Heartstopper producer opens up about shocking death of his first love: ‘Completely unfathomable’

Patrick Walters

Producer of the critically-acclaimed Heartstopper Netflix series, Patrick Walters, has opened up about how his first love died in his sleep.

Walters, who previously spoke to PinkNews about the “magic” of Heartstopper, has told The Guardian how he lost his “first love”, Josh Shotton, to sudden arrhythmic death syndrome (SADS). 

In 2012, two years after becoming an item after meeting at a gay night in Oxford, Walters’ dreams of moving in with his partner were crushed when Shotton died in his sleep.

The 35-year-old Heartstopper producer said after not having heard from Shotton, he raised concern with his partner’s housemate, who found him unresponsive.

Shotton had died in the early hours of the morning and when paramedics arrived they could only confirm his death. 

Comprehensive investigations into the 27-year-old’s death found he died of SADS – an unexpected death which occurs when a person’s heart suddenly stops but the cause can’t be found. 

‘Such a shock’

Walters recalled his death was “so sudden, and such a shock”, and while the paramedics were at his partner’s home he said “the physical presence of him being upstairs felt so heavy”.

Despite this he knew “once they come and take him away, this is real. It was just completely unfathomable”, he said. 

“I felt a lot of shame around being left behind, and being the only one that was carrying the tenderness, intimacy and pride in our relationship. To be left there, just half of it, I started feeling very anti-myself.

“I lost sight of the person that I was with him: strong, funny, the best version of myself,” he shared.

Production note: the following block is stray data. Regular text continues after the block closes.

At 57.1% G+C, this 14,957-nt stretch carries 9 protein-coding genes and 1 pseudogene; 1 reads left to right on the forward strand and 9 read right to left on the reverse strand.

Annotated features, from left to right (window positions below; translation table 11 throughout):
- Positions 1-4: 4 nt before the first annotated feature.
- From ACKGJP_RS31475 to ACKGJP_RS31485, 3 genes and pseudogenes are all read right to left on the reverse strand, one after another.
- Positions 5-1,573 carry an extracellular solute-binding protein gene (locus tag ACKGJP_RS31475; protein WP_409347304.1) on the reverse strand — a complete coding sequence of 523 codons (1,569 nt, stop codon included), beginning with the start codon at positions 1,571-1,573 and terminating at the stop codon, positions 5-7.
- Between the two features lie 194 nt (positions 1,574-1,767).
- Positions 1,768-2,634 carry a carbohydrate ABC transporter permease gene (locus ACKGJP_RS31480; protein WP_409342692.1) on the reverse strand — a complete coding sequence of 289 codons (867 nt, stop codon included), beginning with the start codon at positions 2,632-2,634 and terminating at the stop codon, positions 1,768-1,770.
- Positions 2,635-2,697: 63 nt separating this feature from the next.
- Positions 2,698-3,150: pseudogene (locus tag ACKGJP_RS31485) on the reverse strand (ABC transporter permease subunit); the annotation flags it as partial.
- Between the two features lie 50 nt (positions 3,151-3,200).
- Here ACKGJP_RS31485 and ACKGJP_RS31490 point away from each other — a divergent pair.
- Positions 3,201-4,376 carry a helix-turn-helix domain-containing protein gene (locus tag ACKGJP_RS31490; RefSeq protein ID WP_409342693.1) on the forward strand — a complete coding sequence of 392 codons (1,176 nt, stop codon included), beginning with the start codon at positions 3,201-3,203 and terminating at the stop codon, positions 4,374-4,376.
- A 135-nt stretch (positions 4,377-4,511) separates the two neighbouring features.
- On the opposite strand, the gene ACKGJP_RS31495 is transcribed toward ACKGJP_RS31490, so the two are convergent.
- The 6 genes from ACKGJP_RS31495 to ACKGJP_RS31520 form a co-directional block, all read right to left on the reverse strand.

Walters, who said their relationship was “overwhelming passionate and romantic”, eventually managed to channel his devastation into work, but he often wonders what life would be like if his first love was still alive. 

“He was so open and excited about life – that’s what’s hard on the anniversaries of his death, but I’ve got this acceptance now. I can let go,” the Heartstopper producer said.  

500 people affected by SADS in UK yearly

Doctor Elijah Behr, professor in cardiological medicine at St George’s hospital and University of London, said a number of tests are carried out following unexplained deaths before the cause can be attributed to SADS.

Behr, who is also a British Heart Foundation-funded researcher into the unknowns concerning SADS, said SADS “tends to be  two-thirds more common in young men”.

Gene mutations indicating silent genetic conditions that can cause abnormal heart rhythm such as Brugada syndrome and Long QT syndrome can be found through DNA testing. 

Behr said tissue taken from the body can lead to diagnosis in around 10 to 20 per cent of cases, while looking at DNA of close relatives is another route.

Shotton’s family were tested, but as with more than half of SADS cases, no genetic clues were found. 

Currently Behr is leading a national programme with the NHS and the British Heart Foundation to “develop pathways for cases of sudden death, and their families, and the genetic testing and the suitable autopsies being performed in a timely and appropriate manner”.

SADS affects around 500 people in the UK every year, according to British Heart Foundation.

Heartstopper tells the story of Charlie (Joe Locke), an openly gay teenager who finds himself falling in love with Nick (Kit Connor), a rugby player at his school.

The much-loved series has been renewed for two more seasons.